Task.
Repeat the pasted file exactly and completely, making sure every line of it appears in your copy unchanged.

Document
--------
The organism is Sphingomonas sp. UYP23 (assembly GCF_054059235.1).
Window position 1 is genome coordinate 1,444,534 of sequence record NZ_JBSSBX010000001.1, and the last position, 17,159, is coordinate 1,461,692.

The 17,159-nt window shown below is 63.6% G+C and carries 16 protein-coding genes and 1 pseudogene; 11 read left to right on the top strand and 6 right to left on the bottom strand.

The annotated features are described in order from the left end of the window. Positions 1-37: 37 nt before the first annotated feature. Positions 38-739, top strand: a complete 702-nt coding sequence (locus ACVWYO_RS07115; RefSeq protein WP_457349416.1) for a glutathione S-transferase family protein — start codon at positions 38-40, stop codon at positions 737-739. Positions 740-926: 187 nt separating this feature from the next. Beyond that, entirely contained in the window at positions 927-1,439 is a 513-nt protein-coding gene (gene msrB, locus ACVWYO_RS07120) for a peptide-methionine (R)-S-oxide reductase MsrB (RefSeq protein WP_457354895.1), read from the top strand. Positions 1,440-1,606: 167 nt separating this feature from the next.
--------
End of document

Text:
The organism is Sphingomonas sp. UYP23 (assembly GCF_054059235.1).
Window position 1 is genome coordinate 1,444,534 of sequence record NZ_JBSSBX010000001.1, and the last position, 17,159, is coordinate 1,461,692.

The 17,159-nt window shown below is 63.6% G+C and carries 16 protein-coding genes and 1 pseudogene; 11 read left to right on the top strand and 6 right to left on the bottom strand.

The annotated features are described in order from the left end of the window. Positions 1-37: 37 nt before the first annotated feature. Positions 38-739, top strand: a complete 702-nt coding sequence (locus ACVWYO_RS07115; RefSeq protein WP_457349416.1) for a glutathione S-transferase family protein — start codon at positions 38-40, stop codon at positions 737-739. Positions 740-926: 187 nt separating this feature from the next. Beyond that, entirely contained in the window at positions 927-1,439 is a 513-nt protein-coding gene (gene msrB, locus ACVWYO_RS07120) for a peptide-methionine (R)-S-oxide reductase MsrB (RefSeq protein WP_457354895.1), read from the top strand. Positions 1,440-1,606: 167 nt separating this feature from the next.